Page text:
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Question 170: May homeowners oppose rezoning to allow nearby lower-cost housing?

When we bought our home in the suburbs four years ago, the county’s master plan for the area extending more than half a mile in every direction from our house required single-family homes on lots at least 75 by 160 feet. Most of the area has been developed accordingly. However, the plan was amended just after we moved in to allow a commercial strip a little over a third of a mile east of us, and the land between that strip and the street that intersects ours, just five houses away, has remained undeveloped. Now that land’s prospective developer is asking for a zoning variance to allow narrower blocks and much denser housing: six-unit sets of small town houses along the streets near us and solid rows of three-story apartment buildings along those ending at the commercial strip. The town houses would sell for about two-thirds the value of our house, and the apartments would rent with subsidies for low-income families.

If the rezoning is approved, the would-be developer would reap far more profit than under the present requirements; he claims the rezoning is necessary to allow a reasonable profit, since the development will require more grading than other parcels in the area. He has gained the support of several regional employers, who hope the availability of cheaper housing will attract applicants for lower paying jobs. They argue that their contribution to the local economy entitles them to the county’s cooperation. The rezoning also has the well-financed backing of a local group called “The Affordable Housing Alliance,” whose president, Aarona Zyx, also is the chair of our parish’s justice and peace group. Mrs. Zyx and most of the others active in the AHA live in an enclave west of us, lying between a lake and a public park; it is fully developed with single-family homes worth three to six times as much as ours.

Just about everyone in our neighborhood civic association opposes the rezoning. The denser, lower-cost housing not only will result in a larger population, making the area more crowded and busier, but will create an economically poorer neighborhood, with all the usual problems. That will reduce our properties’ value, because most buyers prefer a neighborhood without nearby lower-cost housing. The rezoning also will mean a tax increase. The new development will not enlarge the tax base enough to pay for the new schoolrooms and additional county services its residents will require.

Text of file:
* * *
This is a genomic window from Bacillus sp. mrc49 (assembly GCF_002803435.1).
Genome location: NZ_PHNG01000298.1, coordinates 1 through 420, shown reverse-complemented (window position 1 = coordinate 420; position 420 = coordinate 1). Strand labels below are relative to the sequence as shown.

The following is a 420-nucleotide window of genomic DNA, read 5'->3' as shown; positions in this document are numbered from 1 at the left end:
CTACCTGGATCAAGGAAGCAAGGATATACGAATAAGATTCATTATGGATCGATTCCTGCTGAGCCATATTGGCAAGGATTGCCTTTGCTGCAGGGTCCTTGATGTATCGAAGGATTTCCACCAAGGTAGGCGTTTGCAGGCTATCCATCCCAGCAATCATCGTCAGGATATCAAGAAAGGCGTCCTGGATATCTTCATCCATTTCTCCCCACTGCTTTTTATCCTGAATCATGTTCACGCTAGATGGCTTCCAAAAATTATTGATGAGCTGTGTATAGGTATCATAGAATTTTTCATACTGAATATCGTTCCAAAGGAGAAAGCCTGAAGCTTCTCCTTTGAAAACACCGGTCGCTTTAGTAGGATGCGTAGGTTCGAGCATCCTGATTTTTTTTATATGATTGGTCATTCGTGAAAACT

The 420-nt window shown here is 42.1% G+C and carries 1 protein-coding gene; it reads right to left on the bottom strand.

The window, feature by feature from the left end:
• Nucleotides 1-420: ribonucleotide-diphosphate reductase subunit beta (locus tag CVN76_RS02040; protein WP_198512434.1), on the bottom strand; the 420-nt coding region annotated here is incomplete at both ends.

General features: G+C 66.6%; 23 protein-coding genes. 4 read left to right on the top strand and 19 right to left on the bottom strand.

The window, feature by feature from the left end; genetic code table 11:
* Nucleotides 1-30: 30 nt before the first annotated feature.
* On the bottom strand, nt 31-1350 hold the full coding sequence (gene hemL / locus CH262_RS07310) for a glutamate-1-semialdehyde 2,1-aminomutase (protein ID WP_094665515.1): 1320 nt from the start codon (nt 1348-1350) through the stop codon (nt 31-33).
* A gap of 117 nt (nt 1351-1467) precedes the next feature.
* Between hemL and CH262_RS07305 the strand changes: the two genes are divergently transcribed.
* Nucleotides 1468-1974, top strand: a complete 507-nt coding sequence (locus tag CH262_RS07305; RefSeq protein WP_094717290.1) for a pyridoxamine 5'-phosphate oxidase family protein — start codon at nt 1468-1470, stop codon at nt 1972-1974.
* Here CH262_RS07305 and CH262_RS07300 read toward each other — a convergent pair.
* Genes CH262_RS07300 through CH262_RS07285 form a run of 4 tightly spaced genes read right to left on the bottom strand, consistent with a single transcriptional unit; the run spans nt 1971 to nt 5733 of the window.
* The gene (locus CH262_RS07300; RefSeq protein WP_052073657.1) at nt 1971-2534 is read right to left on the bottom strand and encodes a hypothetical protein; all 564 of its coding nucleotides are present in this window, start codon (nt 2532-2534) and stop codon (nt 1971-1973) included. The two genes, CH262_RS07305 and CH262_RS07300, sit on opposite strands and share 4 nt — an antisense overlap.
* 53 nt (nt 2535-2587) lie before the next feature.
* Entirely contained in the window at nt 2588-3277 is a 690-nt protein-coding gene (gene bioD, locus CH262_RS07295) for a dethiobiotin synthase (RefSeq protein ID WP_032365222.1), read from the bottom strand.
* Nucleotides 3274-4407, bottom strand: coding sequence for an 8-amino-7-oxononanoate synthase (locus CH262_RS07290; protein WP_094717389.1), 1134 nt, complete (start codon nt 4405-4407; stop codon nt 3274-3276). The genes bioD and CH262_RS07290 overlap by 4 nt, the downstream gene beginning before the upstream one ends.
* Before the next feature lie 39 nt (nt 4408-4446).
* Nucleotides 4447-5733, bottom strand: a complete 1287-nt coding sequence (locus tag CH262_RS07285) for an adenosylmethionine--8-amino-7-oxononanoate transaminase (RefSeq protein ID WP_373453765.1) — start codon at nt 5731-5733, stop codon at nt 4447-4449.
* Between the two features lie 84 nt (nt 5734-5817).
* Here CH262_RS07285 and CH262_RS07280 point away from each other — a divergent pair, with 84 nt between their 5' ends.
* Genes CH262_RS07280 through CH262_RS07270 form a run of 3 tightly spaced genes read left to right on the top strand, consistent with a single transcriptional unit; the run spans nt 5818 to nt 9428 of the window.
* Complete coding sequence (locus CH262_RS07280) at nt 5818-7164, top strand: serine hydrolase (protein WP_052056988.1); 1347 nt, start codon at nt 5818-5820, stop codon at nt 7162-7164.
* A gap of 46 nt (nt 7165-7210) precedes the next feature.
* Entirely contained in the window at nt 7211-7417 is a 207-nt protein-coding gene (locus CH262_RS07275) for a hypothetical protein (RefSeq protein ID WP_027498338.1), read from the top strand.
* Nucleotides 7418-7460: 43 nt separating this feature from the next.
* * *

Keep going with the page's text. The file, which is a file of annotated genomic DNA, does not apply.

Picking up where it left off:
I think these concerns are reasonable. My husband and I chose to live here to raise our children outside the troubled urban environment. We work hard and limit our other spending to meet our house payments, which go up when taxes increase. We relied on the county’s master plan when we decided to buy, and I regard it as a promise that should be kept.

The AHA maintains that all new developments should help bring about neighborhoods with greater socioeconomic diversity, and Mrs. Zyx dismisses our concerns as selfishness. She argues that leaving people who cannot afford a single-family house living in a “ghetto of run-down housing” is unfair to them and divisive for the community. Apparently referring to our neighborhood, she says: “With homogeneous neighborhoods, diverse people, denied the opportunity to become good neighbors, go on fearing and hating one another.” Developing the regional employers’ view, she claims denying the rezoning would be unfair to those who would come to work and live here if there were affordable housing. Finally, she maintains that talk about the troubled urban environment and the problems of poorer neighborhoods is “nothing but a cryptic appeal to racial prejudice.” Speaking as chair of the parish’s justice and peace group, Mrs. Zyx also has said that the AHA’s view agrees with the gospel and Catholic social teaching, while our neighborhood civic association’s position is in conflict with them.

What do you think? I realize I am not impartial, and I am open to correction. But I am not impressed with Mrs. Zyx’s arguments and find her comments about racial prejudice annoying. By contrast with her solidly white neighborhood, ours is racially integrated, with over four percent African-Americans and nearly as many Asian-Americans, sprinkled fairly evenly among the whites, and all of us getting along very well together.


This question calls for the application of norms of social justice and for judgment by the Golden Rule. A reasonable judgment on the matter can only be made by considering all the facts and competing interests from the points of view of all those concerned, not least the people who would occupy the new housing. The community has a serious responsibility to help meet the need of less affluent families for affordable housing. God gave humankind the land, like other created goods, for everyone’s use, and the poor deserve others’ special consideration. Then too, everyone should seek to establish and build up communion among people of diverse gifts and potentialities. Moreover, Christians should be not only fair but merciful, and so, when other responsibilities permit, should subordinate their own legitimate interests to those of others. Still, these general norms do not clearly entail that the questioner and other members of the neighborhood civic association should support the proposed rezoning. Some compromise might well be fair.